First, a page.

Many people wonder why some of us spend £300 plus on a custom knife when a £10 Mora will do. Well that's just it - a Mora will do. But I wanted a special knife.
Bushcraft is a very personal thing to me, and the kit I choose and the way I use it is as individually expressive as choosing a house and the furnishings within. And with something as well used and as important as the knife, I have to get pleasure from using it. Remember a custom maker may spend at least two or three solid days working on your knife. Not to mention the hours in conversation over the design and specs. A well run factory can churn them out in the thousands. When you take that into account, with the cost of materials and tools on top, the price is actually very reasonable. And I don't know any knife makers on the Rich List..... yet.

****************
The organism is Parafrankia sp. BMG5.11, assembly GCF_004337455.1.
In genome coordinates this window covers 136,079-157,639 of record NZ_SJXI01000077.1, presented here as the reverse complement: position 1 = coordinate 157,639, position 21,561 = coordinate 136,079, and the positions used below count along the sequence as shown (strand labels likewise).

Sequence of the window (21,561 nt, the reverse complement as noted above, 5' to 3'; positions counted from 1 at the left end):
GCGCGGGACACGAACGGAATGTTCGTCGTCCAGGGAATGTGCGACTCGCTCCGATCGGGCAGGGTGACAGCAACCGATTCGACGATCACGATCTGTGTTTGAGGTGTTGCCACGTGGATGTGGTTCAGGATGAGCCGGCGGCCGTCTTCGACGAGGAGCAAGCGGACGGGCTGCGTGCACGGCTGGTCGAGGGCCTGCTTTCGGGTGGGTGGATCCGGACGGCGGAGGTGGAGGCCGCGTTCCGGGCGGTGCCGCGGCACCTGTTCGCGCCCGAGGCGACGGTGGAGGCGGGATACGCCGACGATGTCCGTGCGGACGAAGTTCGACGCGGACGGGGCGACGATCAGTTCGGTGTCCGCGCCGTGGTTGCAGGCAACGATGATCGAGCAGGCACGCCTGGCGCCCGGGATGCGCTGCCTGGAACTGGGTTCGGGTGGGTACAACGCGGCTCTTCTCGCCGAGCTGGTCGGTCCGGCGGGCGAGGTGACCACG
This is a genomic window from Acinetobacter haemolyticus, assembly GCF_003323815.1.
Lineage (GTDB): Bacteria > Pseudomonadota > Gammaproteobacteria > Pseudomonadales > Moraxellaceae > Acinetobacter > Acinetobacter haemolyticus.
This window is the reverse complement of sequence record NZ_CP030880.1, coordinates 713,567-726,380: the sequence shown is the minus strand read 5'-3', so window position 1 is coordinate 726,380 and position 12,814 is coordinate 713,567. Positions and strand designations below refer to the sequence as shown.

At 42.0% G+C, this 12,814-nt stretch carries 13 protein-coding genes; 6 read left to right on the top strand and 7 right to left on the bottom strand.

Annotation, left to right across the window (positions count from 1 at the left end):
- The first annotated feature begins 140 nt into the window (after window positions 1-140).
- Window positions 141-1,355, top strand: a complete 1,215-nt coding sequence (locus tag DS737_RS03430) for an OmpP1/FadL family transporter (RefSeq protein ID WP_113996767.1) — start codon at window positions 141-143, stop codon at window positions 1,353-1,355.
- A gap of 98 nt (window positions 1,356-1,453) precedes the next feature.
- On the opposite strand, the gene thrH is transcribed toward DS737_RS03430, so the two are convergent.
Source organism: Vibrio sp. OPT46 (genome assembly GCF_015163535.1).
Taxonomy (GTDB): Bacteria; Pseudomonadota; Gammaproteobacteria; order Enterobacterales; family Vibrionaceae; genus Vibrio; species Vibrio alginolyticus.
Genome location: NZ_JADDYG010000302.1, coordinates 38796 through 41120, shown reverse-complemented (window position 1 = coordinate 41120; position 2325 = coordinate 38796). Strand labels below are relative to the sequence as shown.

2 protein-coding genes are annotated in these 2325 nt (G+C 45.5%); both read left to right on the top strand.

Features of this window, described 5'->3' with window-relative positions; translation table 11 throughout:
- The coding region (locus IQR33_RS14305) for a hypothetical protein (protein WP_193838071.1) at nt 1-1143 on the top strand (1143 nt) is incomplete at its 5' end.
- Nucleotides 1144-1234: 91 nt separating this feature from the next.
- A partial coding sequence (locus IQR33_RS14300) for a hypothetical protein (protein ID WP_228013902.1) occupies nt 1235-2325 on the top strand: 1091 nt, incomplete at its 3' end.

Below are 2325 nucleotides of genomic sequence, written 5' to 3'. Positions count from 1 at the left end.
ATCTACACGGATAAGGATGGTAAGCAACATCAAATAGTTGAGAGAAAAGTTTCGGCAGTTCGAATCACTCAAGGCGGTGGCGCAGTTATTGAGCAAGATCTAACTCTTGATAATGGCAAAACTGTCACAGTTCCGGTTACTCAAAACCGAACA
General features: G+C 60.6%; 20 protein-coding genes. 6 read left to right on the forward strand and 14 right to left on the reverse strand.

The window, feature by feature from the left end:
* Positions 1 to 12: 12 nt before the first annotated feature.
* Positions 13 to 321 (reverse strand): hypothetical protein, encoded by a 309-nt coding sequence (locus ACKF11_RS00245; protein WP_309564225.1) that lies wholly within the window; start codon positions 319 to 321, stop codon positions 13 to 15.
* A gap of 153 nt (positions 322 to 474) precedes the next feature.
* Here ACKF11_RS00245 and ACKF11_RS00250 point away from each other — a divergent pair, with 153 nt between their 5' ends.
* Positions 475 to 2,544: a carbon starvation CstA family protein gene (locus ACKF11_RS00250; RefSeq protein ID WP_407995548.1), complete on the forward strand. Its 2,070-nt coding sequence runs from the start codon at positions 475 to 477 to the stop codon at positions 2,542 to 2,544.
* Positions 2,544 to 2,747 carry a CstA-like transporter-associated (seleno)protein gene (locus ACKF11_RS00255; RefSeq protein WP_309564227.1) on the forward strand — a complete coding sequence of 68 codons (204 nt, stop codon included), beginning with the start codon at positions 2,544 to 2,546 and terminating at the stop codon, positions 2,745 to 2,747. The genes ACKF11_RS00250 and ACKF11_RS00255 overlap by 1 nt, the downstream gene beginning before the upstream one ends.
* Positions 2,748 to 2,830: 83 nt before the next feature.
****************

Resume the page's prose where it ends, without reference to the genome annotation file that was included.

At first I wasn't too bothered about my knife as I had what was considered way back in the 90's, the best of the bushcraft knives you could get - a Mora and the Ray Mears/Alan Wood Woodlore. Both are now classic bush knives, and I found them easy to use and sharpen. In 2004 I was introduced to another Alan Wood knife. It was made for Tamarack Outdoors and was considerably beefier than the Woodlore. It was a brilliant knife and was the first step to the Deval Bushcrafter. Soon after getting the Tamarack, I bought one of Alan's own bushcraft designs. It lacked the chunkiness and depth of the Tamarack design but the ergonomics were considerably better, although I still I prefered the Tamarack blade. It was this realisation that sparked the idea in my mind that if I could take the best parts of all of these knives, plus a few ideas of my own and put them together. I would have MY perfect knife. A knife that would be personal to me, and be something that I would never get bored of using. Made to my specification, in the materials I wanted and crafted to fit my hand and user technique. It was named the Deval Bushcrafter because that's me-